TODAY'S PAPER
Good Evening
Good Evening
LifestyleColumnists

How to reverse-sear a rib eye steak

Reverse-seared rib eye steak.

Reverse-seared rib eye steak. Credit: Marge Perry

This is a gift to all the grilling Dads out there — and also all the Dads who like to eat grilled steaks. Reverse searing a steak is just everything: it is uncomplicated and results in a perfectly cooked piece of meat.

Take a look at the picture. Notice how the interior of the steak is the same exact color from top to bottom edge? That is the calling card of reverse searing. When you grill a steak over direct heat, it cooks from the outside in, so the very center might be red or pink, but as you move toward the edges, the color is graduated, and there is a lot of the meat that is a sort of gray color. Only the center third or so is actually pink.

When you reverse sear, on the other hand, you get that nice even color (pink or red, depending how you like your steak cooked) from top to bottom and a thin band of gorgeous browning on the very edges. It takes longer than your old method, but it is worth it.

Here’s how it works: heat your oven or grill to 250 degrees (yes, that low). When you reach temperature, put your seasoned steak in and cook until it reaches 120 degrees for medium-rare.

When you reach 120 degrees, the steak will not be very appealing looking on the outside — and that’s OK. Let it rest while you prepare your grill for direct heat or heat a cast iron pan on the stove. When the grill or pan are good and hot, throw the steak on and sear it for about 1 minute per side, until it well-marked and/or browned.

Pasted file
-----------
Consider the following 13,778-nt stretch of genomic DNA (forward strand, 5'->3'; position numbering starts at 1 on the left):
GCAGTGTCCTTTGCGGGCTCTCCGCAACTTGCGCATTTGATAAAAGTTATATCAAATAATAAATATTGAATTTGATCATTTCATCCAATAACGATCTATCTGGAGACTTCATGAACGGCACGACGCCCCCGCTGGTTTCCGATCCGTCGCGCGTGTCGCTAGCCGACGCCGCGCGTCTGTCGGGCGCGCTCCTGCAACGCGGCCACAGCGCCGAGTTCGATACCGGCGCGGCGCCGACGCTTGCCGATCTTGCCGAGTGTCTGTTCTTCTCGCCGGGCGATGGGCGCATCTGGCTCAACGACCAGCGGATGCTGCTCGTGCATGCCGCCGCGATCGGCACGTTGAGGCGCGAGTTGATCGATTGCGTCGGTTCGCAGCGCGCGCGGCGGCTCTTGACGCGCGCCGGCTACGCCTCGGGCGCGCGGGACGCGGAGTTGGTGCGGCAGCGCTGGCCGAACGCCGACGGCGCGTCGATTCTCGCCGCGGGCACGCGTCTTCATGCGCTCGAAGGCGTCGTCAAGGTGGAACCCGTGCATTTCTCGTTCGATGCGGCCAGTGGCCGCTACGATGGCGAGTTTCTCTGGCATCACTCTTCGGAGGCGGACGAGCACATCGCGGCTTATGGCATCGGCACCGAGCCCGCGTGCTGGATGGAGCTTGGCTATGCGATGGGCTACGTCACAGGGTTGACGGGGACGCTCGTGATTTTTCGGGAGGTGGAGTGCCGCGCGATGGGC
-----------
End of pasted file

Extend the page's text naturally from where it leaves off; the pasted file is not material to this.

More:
And there you have it: the most perfectly cooked steak on earth. Happy Father’s Day!

REVERSE SEARED RIB EYE STEAKS

2 (1 1/4-inch thick) bone-in rib-eye steaks, about 1-1 /4 pounds each

1 teaspoon kosher salt

1/2 teaspoon ground black pepper

1. Preheat the oven or grill to 250 degrees F.

2. Season the steaks with salt and pepper. If cooking in the oven, place the steaks on a shallow sheet pan and place in the center of the oven. If you’re grilling, place the steaks on the grill. Cook until an instant-read thermometer inserted into the thickest portion of the steak registers 120 degrees F for medium-rare, about 23-25 minutes. Remove the steaks from the grill or oven and let them rest 5 minutes.

3. Crank up the heat on the grill for direct heat cooking, or heat a large cast iron or heavy bottomed skillet over high heat on the stove until very hot. Add the steaks and sear until well browned or marked, 1 minute. Turn the steak over and cook 1 minute longer. Makes 4 servings.

More Lifestyle